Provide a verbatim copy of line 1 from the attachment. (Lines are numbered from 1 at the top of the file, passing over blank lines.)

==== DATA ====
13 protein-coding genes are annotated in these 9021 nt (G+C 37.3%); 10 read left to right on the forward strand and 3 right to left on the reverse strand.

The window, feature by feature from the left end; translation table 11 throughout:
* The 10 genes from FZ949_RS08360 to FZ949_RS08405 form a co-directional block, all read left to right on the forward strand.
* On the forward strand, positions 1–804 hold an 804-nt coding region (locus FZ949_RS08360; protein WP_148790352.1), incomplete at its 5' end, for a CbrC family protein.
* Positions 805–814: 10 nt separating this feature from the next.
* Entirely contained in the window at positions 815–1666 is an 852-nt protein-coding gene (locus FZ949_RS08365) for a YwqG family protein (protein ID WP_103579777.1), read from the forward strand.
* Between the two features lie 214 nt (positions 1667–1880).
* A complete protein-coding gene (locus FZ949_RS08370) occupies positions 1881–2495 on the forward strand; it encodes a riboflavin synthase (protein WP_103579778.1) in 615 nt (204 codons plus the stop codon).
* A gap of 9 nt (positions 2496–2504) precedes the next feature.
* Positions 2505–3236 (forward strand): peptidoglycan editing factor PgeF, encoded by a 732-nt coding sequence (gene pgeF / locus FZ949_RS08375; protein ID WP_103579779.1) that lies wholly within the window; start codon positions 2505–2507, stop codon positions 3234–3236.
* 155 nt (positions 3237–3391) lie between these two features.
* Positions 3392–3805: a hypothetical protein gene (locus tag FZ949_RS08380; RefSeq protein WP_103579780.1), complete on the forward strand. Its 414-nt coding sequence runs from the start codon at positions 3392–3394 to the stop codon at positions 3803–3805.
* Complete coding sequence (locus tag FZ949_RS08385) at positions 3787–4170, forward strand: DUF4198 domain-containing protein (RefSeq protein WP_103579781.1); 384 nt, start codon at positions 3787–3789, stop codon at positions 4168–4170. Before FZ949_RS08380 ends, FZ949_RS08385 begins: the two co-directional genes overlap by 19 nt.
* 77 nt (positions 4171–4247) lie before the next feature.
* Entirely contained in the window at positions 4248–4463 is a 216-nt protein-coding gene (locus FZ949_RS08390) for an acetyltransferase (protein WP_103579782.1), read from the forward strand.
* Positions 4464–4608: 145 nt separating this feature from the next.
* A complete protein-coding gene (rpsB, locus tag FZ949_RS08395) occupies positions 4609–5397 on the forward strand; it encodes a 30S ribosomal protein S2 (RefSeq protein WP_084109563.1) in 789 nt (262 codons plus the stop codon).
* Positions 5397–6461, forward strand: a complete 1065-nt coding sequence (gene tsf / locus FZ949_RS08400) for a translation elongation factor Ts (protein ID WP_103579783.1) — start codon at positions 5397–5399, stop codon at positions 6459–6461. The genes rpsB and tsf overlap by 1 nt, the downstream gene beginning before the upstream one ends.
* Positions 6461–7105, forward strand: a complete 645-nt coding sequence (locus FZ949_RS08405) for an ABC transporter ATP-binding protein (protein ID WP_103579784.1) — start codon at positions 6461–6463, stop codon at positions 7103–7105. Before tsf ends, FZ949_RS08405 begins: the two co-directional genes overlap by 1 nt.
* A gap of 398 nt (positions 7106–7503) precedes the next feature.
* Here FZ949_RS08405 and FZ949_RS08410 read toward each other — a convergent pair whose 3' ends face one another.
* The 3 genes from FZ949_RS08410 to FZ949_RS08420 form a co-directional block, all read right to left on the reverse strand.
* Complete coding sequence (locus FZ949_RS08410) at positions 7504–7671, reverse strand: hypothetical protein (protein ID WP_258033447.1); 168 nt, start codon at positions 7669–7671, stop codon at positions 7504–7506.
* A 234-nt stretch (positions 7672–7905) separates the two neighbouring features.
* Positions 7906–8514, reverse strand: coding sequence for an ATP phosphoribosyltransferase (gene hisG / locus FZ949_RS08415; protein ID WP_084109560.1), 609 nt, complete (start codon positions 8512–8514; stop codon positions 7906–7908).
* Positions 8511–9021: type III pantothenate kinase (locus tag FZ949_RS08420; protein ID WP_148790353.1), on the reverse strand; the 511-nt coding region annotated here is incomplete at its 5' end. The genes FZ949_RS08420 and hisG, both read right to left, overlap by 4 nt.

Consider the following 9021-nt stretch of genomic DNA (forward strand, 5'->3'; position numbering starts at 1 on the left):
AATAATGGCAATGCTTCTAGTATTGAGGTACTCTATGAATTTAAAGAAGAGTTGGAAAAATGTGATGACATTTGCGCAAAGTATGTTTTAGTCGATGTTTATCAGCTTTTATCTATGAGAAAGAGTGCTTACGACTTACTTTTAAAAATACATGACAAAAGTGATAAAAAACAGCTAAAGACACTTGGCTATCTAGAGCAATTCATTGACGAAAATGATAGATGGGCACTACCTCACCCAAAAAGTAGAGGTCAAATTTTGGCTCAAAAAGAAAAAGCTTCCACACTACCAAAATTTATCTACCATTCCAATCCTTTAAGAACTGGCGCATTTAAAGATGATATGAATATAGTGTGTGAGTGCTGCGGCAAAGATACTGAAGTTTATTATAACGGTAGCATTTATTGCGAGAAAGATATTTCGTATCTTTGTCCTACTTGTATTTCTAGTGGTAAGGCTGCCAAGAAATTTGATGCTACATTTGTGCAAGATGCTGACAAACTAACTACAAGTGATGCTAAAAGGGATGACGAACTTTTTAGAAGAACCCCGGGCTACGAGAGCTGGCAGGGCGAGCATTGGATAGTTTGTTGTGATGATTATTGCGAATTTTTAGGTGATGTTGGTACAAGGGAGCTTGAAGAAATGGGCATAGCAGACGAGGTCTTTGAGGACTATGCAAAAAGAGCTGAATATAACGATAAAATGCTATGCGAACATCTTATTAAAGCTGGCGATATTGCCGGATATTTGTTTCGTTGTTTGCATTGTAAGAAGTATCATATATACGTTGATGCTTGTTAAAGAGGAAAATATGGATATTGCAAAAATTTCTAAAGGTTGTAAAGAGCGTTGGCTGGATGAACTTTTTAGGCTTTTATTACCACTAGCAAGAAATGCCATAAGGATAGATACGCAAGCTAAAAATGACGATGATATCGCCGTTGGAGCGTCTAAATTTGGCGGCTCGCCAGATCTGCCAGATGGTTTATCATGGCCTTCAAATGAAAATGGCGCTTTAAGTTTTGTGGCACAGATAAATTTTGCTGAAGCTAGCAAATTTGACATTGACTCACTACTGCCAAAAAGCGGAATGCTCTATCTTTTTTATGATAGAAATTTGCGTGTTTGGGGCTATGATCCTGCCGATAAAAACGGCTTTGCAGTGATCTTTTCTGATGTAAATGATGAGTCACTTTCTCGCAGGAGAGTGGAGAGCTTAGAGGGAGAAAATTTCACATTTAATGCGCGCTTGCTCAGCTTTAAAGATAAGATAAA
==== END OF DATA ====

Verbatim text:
13 protein-coding genes are annotated in these 9021 nt (G+C 37.3%); 10 read left to right on the forward strand and 3 right to left on the reverse strand.